Paul and the family were also huge fans of St. Louis Cardinal baseball and University of Missouri Tiger football, taking in many games in person as well as following on radio and television. There were very few weekends that the Gerdmanns didn’t go somewhere even if it was just a Sunday drive and picnic.

 

In 1975 Ed graduated from the University of Missouri and moved to Arizona. At that time St. Joe moved its offices to Viburnum. Paul and Wanda had a home built there and moved in July, 1976. Paul continued his duties at Chief Geologist, and was also promoted to the position of Vice President for Exploration - duties that took him to Europe, Australia and Brazil.  Paul retired from St. Joe in September, 1986. He and Wanda continued to live in Viburnum but began spending winters in Arizona to be close to Ed and his family. They eventually purchased a home in Sun City West on the northwest side of the Phoenix metropolitan area where they enjoyed the warm, sunny winter weather and Ed’s family. They spent the warmer months in Viburnum gardening, fishing at Council Bluffs and Bull Shoals lakes and taking many other trips. A big highlight of these years was their 50th wedding anniversary celebration in September 2001.

 

Paul and Wanda loved being grandparents and looked forward to summer visits from grandchildren Jon and Bethany. Paul loved taking them to the creek to catch crawdads, fishing with them at Council Bluffs Lake and fossil hunting, while Wanda loved cooking and baking for them teaching them her secrets in these areas. They also enjoyed seeing Jon and Bethany in the winter in Arizona with Christmas always being a big celebration.

 

In 2004 Paul and Wanda decided moving back and forth between Missouri and Arizona was getting to be too much and decided to go back to living in Missouri full time. They sold both their Sun City West and Viburnum homes and had a house built in Farmington. Unfortunately Wanda’s mental health started deteriorating from dementia. For several years Paul took care of her at home, but finally in 2009 she had to go into the Presbyterian Home in Farmington. This saddened Paul very much as the two had been inseparable 58 years. Ever the loyal husband, Paul went up to the home virtually every day, often twice a day, to see to her welfare. Despite her declining mental state, Paul could not be separated from her and was at her side when she passed away on October 20, 2014.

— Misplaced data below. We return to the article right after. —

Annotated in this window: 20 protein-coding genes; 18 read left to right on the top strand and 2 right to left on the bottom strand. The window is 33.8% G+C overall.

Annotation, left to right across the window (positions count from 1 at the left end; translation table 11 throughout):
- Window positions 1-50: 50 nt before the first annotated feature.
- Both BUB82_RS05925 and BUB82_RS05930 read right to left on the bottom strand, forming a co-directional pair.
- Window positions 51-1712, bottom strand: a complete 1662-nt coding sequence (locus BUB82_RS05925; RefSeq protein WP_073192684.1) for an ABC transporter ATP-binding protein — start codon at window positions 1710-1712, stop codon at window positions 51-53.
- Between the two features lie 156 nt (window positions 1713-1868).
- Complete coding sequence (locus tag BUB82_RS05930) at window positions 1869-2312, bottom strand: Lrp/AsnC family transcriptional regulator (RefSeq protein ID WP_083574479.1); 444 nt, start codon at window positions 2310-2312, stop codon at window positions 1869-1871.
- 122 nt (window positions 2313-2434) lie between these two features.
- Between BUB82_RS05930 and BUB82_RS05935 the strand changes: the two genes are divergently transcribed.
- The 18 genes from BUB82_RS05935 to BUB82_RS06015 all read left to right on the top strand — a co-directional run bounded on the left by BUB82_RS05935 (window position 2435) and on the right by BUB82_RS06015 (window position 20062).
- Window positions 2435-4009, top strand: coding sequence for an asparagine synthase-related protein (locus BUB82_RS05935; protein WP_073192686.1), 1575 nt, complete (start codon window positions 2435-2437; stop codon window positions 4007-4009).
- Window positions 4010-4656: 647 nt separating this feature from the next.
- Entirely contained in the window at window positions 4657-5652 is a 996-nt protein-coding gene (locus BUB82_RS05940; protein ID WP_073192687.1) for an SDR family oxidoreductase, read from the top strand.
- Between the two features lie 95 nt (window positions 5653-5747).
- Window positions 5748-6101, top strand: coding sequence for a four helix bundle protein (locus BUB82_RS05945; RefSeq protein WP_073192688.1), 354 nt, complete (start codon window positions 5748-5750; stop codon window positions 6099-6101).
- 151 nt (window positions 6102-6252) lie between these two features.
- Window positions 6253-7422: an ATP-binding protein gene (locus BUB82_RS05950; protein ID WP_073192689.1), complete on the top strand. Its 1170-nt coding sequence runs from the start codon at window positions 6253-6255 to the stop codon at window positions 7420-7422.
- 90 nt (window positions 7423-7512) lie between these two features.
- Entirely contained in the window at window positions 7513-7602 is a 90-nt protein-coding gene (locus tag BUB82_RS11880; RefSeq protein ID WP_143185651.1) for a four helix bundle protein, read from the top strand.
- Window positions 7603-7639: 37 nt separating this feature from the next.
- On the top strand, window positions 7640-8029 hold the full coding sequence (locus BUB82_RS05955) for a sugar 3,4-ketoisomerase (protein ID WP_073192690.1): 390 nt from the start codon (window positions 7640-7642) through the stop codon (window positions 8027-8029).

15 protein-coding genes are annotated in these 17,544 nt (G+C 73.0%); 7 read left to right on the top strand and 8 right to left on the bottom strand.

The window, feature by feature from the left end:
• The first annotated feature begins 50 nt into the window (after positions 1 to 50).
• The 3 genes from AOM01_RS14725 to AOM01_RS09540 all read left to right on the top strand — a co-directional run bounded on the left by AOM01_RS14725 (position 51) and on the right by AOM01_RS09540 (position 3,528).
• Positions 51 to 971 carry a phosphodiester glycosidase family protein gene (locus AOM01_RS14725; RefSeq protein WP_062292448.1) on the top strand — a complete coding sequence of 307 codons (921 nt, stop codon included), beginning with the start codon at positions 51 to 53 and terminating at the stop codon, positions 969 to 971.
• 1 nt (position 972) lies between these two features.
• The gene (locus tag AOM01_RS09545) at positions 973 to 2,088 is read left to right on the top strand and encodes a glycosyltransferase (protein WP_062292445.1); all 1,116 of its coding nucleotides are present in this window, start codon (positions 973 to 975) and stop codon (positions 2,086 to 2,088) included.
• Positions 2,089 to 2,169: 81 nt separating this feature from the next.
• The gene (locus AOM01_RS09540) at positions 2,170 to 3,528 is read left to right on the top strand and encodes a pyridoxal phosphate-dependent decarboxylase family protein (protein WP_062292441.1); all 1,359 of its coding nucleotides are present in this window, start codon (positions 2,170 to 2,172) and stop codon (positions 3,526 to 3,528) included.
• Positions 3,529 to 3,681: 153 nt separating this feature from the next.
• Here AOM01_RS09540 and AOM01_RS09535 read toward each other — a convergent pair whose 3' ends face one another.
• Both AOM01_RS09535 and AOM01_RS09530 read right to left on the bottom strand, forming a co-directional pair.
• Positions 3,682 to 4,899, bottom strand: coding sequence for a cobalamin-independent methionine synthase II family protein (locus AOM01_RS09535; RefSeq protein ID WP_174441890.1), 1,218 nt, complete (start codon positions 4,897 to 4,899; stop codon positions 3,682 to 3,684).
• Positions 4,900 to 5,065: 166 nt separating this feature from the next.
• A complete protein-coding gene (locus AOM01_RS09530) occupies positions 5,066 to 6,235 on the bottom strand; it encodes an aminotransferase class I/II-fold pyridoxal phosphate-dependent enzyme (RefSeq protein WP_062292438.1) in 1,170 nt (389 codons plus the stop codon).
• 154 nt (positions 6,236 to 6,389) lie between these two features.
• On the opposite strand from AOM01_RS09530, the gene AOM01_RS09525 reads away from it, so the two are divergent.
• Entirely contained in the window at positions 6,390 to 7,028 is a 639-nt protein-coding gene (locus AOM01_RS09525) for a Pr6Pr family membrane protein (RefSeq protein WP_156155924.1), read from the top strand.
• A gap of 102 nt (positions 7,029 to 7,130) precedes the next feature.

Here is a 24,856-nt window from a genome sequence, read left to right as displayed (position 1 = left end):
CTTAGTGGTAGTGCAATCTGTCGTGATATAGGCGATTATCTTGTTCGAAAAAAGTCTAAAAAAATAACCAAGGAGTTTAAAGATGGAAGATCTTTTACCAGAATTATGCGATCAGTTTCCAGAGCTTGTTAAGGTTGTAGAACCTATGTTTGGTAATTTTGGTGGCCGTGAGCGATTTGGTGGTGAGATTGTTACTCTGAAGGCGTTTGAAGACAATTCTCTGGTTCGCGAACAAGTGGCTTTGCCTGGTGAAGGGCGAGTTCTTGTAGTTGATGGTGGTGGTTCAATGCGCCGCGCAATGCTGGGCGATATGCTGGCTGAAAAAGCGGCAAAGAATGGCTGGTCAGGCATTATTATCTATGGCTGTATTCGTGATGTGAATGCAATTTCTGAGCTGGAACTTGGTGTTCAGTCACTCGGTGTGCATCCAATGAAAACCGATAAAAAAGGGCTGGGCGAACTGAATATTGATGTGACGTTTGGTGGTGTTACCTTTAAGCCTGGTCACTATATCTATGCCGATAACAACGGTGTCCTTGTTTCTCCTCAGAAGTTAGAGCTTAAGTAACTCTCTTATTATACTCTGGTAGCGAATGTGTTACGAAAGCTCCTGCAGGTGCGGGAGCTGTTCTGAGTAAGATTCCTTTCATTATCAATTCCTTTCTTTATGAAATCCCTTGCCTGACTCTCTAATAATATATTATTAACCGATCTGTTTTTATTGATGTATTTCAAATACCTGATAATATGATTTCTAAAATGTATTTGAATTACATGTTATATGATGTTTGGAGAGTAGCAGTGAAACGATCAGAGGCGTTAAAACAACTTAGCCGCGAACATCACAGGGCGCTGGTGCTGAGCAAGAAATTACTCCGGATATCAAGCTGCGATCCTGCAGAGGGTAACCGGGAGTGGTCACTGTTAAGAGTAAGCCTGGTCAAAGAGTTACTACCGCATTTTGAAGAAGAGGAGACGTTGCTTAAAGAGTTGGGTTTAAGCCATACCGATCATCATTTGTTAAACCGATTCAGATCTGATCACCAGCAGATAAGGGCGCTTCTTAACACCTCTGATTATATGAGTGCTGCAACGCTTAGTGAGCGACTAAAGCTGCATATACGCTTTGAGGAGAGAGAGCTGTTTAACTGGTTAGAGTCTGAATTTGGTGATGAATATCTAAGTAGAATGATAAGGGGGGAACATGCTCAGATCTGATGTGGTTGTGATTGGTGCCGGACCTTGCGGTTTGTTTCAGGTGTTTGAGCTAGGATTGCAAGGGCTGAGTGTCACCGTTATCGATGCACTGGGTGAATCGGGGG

Paul spent his remaining years in his Farmington home. He enjoyed visits from his family and friends with the last big family gathering occurring at Thanksgiving, 2019. He never lost his mental faculties and was able to drive his car right until the end. Unfortunately due to the COVID situation none of his family was able to visit him over his last year, however he talked on the phone with Ed weekly and with other family members often. In fact, on the day he died he and Ed spoke over the phone that morning for about an hour.

 

Paul was preceded in death by his parents Carl and Cora Gerdemann, his brothers James and David Gerdemann and his wife Wanda. He is survived by his son Ed and his wife Judy of Phoenix, Arizona; grandson Jonathan Gerdemann of Lodi, California, and granddaughter Bethany Gerdemann and her husband Rahul Gowda and great granddaughter Koel of Berkeley, California and numerous family members and friends.

 

A Memorial Visitation will be held Saturday, April 24, 2021 from 1:30 PM until the time of a Celebration of Life Service at 2:30 PM at the C.Z. Boyer & Son Funeral Home – Taylor Chapel in Farmington. Masks or face coverings will be required before entering the building.